New flights will connect stunning – but remote – Banaue rice terraces to Clark airport

It currently takes up to nine hours to reach the iconic terraces of Banaue from Manila

No longer will people visiting one of the Philippines’ most iconic tourist attractions have to spend hours bumping along winding roads.

The department of tourism has announced a new air route to the Banaue terraces from Clark Airport.

Currently, reaching the world-renowned site involves a long journey by car — from Manila, for example, it takes about nine hours.

Tourism secretary Wanda Teo revealed the new service at an international tourism trade fair in Berlin, Germany.

The she said that a four-day and three-night trip to the terraces would depart from Clark and land at the Bagabag Airport in Nueva Vizcaya. The flight would last about an hour, and then the drive to the rice terraces would take just an hour more.

“There’s no better occasion to launch a new air route than in the world’s grandest tourism trade fair. This will complement the activities we are promoting in the European market, particularly for travellers who seek cultural immersion in the Philippines,” she added.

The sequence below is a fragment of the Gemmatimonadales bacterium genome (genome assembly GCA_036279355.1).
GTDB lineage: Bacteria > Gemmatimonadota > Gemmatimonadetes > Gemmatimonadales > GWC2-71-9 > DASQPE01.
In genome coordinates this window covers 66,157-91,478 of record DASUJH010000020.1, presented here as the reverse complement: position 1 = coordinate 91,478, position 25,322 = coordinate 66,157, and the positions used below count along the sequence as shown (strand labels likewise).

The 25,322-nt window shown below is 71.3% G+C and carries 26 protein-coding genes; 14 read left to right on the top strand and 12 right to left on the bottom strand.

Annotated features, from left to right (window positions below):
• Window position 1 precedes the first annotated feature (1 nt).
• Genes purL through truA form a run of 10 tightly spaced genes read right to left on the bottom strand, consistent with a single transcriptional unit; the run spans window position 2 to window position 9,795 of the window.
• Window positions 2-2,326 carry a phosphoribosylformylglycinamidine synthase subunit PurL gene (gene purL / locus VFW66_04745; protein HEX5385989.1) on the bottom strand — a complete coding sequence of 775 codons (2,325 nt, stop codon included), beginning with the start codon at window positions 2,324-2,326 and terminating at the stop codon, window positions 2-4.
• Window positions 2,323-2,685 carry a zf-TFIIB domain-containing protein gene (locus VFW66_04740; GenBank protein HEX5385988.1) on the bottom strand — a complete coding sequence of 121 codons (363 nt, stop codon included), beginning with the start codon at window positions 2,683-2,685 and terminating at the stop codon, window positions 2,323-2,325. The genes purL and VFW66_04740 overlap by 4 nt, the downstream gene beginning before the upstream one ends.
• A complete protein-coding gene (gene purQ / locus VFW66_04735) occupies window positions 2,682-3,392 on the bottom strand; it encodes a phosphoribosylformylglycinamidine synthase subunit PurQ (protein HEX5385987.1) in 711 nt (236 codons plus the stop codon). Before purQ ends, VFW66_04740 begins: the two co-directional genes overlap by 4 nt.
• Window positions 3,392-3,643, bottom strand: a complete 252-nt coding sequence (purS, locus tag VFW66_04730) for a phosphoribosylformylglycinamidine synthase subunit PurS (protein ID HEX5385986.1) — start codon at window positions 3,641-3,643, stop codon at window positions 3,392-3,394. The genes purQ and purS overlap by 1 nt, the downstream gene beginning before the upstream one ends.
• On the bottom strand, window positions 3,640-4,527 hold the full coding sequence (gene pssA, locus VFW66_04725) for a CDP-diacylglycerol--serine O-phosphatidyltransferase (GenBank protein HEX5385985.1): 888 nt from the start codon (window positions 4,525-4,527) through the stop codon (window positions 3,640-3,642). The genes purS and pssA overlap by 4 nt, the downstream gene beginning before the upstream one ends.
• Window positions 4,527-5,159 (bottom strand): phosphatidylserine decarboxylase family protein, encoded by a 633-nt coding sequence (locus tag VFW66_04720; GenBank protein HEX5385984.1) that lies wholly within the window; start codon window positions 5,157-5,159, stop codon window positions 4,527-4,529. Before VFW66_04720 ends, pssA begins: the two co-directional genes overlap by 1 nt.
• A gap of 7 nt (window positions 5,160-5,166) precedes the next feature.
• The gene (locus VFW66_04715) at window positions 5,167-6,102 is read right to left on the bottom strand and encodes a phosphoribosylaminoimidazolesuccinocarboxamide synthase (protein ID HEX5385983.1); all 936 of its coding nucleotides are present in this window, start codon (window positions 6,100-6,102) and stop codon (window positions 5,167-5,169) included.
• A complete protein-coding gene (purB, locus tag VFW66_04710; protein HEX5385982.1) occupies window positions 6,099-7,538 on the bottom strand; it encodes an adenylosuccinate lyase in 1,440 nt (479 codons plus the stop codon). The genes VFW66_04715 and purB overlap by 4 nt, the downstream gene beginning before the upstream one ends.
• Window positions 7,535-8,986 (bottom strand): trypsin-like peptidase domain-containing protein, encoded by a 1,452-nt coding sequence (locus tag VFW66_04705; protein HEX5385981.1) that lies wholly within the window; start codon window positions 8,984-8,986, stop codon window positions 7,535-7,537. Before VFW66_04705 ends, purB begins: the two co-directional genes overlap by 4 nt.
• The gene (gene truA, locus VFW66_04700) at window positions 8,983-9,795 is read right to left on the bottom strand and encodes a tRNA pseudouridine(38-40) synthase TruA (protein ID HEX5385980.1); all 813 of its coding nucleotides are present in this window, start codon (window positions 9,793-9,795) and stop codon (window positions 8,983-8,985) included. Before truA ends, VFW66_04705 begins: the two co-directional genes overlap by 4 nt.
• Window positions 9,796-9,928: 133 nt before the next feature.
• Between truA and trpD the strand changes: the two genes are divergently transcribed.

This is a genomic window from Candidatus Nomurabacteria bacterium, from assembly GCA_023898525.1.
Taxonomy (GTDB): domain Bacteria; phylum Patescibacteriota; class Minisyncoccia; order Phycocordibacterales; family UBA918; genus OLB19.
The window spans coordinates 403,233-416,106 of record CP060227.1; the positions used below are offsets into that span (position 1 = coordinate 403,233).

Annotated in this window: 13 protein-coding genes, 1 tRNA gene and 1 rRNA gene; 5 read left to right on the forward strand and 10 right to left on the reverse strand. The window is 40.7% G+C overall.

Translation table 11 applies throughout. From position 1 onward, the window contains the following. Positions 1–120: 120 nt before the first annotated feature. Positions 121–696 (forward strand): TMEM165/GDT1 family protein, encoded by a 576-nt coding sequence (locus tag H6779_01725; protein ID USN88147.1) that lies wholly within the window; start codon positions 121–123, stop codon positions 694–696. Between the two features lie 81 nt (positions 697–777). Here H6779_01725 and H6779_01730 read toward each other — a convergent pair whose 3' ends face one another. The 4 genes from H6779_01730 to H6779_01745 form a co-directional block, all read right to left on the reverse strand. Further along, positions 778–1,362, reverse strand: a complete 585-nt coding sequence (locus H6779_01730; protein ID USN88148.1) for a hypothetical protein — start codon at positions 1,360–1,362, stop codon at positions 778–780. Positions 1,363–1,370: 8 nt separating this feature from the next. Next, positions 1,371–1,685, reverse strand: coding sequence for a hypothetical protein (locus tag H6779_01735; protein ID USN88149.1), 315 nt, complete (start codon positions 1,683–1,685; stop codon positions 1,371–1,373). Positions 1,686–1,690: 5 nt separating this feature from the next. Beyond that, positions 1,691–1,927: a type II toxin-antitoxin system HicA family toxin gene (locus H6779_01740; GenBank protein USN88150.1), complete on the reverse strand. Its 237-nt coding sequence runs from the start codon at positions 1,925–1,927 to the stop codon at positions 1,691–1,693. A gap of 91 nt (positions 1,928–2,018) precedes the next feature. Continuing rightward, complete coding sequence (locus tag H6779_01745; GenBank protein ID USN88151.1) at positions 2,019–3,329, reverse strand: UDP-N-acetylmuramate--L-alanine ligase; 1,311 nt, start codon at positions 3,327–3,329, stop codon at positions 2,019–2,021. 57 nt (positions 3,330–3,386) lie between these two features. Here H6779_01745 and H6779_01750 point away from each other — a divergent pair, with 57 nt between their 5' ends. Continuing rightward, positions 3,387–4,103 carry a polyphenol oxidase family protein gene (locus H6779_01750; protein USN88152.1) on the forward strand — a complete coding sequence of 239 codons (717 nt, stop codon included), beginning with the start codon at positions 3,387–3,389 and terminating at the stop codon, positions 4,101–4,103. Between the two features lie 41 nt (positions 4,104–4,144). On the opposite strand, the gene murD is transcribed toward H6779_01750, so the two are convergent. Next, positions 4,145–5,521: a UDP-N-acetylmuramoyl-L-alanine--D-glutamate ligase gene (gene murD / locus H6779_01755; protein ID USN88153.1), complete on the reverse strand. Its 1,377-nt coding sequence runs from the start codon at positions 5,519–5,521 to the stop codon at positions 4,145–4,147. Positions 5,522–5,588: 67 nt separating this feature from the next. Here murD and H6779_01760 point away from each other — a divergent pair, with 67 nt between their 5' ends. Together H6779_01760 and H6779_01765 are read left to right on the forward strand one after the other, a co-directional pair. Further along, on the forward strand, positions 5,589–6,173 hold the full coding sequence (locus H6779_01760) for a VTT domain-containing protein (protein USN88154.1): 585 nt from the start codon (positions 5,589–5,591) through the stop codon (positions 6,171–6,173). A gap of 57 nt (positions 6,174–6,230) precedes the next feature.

The new flights are expected to bring economic boost for the local community

Marie Venus Tan, the department’s director for the Cordillera Administrative Region, said: “The Cordilleras is all about tradition and ethnic culture.

“This is our strongest selling point because our visitors can experience genuine and truly meaningful cultural immersions that benefit the host communities. This is also something we can be very proud of.”

The flights will be operated by Wakay Air Services and start in May. There will be four departures per week using a 38-seater Dornier plane.

Although there are terraces throughout Asia, those at Banaue — sometimes dubbed ‘the eighth wonder of the world’ — are some of the most spectacular.

The 2,000-year-old terraces were recognised by the United Nations Educational, Scientific and Cultural Organization (UNESCO) as a World Heritage Site in 1995.

Initially, it was placed on a danger list due to neglect and degradation, but after restoration work was given the all-clear in 2012.